Both IDC and Strategic Analytics said this week that global smartphone shipments surpassed a record 1.4 billion units for all of 2015, up by more than 10% over the prior year. For the fourth quarter of 2015, however, smartphone growth slowed to 6% compared to a year earlier, the slowest growth rate ever, Strategy Analytics said.
In the U.S. alone, Strategy Analytics estimated smartphone growth for the fourth quarter of 2015 was just 4%, and predicted it could drop to 1% to 2% growth in the current quarter. In China, the last quarter of 2015 actually saw a 4% decline. "China is a maturing market and facing economic headwinds," said Linda Sui, an analyst at Strategy Analytics.
For all of 2016, Strategy Analytics said all regions of the world will see single-digit growth, except for Africa, where double-digit growth is expected.
"There is still room for smartphone growth, but it will be mainly in emerging regions where users are moving off feature phones to smartphones," said Patrick Moorhead, an analyst at Moor Insights and Strategy. "Even in emerging regions, sales will be driven by overall economics, and consumer confidence right now is pretty low."
Of the six technology analysts interviewed for this story, all said that Wall Street's negative reaction to Apple's comments about smartphones are probably an over-reaction by investors accustomed to Apple's strength in smartphones. It is estimated that 90% of the profits made from smartphones go to Apple, even though Samsung sells more smartphones, the most of any company, Moorhead noted.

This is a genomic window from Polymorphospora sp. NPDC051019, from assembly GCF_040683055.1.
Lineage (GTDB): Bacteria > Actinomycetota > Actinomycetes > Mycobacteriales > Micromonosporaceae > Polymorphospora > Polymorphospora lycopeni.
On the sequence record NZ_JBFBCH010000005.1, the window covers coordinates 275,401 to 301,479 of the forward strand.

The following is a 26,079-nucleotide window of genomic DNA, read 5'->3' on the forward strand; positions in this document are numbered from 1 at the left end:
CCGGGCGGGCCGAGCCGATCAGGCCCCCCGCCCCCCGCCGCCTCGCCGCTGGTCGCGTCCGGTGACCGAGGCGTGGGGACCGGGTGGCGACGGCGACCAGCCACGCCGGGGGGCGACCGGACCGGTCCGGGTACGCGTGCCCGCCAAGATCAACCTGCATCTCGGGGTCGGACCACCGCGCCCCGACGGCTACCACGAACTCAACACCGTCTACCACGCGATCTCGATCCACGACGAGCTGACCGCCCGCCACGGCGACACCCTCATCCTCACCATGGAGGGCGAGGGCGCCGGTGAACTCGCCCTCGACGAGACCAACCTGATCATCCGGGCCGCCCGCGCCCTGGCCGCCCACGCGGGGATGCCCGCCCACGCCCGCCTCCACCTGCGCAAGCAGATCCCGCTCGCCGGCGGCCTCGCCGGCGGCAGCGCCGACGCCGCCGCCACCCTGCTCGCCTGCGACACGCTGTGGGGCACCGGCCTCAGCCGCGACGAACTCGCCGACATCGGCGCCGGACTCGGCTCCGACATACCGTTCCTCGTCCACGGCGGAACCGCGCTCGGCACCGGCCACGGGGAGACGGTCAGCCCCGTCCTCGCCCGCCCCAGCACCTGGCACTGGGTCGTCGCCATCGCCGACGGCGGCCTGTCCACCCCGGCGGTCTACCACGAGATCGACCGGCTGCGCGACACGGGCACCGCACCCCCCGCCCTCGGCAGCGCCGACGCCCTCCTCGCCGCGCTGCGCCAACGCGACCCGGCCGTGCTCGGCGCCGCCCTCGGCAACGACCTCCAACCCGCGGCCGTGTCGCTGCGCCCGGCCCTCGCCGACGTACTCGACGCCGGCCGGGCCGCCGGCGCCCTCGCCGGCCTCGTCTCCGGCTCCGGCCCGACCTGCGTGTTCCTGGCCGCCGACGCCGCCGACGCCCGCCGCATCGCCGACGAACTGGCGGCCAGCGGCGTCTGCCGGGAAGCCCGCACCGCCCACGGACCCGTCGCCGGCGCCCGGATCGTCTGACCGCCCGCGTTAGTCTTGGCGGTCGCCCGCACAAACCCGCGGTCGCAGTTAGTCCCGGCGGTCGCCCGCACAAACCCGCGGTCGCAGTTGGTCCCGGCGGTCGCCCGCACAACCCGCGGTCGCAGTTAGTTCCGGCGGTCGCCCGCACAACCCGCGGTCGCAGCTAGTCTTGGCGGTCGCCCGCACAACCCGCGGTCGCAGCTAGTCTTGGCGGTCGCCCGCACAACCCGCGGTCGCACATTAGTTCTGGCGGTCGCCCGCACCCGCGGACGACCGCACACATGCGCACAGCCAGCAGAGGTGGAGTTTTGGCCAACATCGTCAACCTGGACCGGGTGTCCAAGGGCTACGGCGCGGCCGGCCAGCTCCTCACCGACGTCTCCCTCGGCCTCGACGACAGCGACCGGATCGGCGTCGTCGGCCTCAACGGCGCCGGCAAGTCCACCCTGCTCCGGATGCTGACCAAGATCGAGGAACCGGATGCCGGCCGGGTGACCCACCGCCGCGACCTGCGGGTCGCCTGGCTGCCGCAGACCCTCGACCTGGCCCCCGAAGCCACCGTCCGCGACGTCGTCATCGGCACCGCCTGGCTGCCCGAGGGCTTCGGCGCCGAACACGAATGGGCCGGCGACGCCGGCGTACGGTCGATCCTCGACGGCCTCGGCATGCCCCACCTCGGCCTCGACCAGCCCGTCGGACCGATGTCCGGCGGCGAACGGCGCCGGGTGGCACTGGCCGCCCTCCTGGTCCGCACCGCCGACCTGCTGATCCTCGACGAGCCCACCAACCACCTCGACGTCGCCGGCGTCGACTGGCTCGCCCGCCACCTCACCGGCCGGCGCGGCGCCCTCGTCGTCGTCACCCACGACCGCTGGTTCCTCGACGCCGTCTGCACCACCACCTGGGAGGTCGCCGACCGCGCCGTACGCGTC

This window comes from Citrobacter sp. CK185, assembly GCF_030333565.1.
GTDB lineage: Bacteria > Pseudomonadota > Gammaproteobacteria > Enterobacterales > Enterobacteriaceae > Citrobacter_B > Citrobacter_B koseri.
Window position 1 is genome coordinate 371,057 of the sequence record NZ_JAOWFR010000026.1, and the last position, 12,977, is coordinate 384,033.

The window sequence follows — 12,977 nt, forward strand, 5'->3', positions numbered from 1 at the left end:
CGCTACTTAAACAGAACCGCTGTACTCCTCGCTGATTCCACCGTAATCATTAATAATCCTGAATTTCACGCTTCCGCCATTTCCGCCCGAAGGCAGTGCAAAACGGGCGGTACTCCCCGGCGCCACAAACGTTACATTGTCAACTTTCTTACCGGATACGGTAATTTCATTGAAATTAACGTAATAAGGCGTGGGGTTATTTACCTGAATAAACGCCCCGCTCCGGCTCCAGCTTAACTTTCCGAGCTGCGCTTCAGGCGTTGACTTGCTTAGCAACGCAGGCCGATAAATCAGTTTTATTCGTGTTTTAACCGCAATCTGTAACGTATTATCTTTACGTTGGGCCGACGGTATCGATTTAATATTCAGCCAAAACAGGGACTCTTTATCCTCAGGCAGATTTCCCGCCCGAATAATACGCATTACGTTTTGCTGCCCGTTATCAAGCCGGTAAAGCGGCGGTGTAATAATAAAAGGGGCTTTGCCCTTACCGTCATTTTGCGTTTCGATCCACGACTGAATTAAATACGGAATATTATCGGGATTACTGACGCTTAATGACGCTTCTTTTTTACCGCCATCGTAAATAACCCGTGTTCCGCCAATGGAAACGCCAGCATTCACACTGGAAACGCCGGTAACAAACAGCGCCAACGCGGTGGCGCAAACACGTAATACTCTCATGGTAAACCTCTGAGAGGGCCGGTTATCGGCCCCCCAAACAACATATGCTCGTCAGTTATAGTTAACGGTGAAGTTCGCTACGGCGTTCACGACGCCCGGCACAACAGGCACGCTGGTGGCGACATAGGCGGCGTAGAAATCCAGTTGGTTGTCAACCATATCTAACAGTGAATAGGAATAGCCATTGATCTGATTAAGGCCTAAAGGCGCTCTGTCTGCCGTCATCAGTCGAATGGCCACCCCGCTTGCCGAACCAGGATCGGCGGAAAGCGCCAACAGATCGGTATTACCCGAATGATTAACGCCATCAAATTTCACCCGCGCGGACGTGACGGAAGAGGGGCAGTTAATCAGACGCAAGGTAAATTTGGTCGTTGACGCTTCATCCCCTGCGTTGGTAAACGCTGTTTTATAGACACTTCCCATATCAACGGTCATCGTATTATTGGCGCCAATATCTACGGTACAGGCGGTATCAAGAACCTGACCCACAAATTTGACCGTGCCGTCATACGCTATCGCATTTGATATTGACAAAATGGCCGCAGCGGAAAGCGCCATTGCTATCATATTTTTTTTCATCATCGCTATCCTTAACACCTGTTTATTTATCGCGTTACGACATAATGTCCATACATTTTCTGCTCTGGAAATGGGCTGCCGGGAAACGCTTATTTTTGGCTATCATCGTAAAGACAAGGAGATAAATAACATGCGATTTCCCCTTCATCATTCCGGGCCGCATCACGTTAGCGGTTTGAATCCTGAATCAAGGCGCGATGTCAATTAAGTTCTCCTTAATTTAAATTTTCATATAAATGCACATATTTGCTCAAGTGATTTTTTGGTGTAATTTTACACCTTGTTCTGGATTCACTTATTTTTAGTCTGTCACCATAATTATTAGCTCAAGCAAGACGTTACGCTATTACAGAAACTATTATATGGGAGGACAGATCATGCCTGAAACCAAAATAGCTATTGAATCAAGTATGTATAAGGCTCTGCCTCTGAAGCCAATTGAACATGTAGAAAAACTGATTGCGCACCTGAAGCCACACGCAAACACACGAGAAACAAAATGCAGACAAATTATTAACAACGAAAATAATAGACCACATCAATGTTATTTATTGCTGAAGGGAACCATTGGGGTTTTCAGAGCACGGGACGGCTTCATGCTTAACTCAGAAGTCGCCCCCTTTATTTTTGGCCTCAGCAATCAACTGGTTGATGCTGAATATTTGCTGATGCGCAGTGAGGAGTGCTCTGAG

"Apple stock may be taking a beating, but that company has had almost a decade of bringing massive growth and massive change, and all these investors have made money off Apple, so now the investors are facing the first quarter in a long time of no growth," Moorhead said. "Wall Street is disconnected from reality a lot of the time because of their short-term focus."
IDC analyst Anthony Scarsella said the stock market reacted negatively this week primarily to Cook's comment about the current quarter being down and didn't take note of Apple's view that smartphone penetration is still low in China and India.
"I don't think the smartphone market is at a peak yet; there are still opportunities to grow," Scarsella said.
A big factor in future smartphone growth could come with innovations in the way upgrades are sold, the analysts said. Apple introduced the iPhone Upgrade program last fall, and most of U.S. carriers have eased the purchasing terms for smartphones.
"You can walk in a store and pay no money down and walk out with a high-end flagship phone," Scarsella noted. But the impact such offers have on smartphone growth won't be felt for a year, he said.
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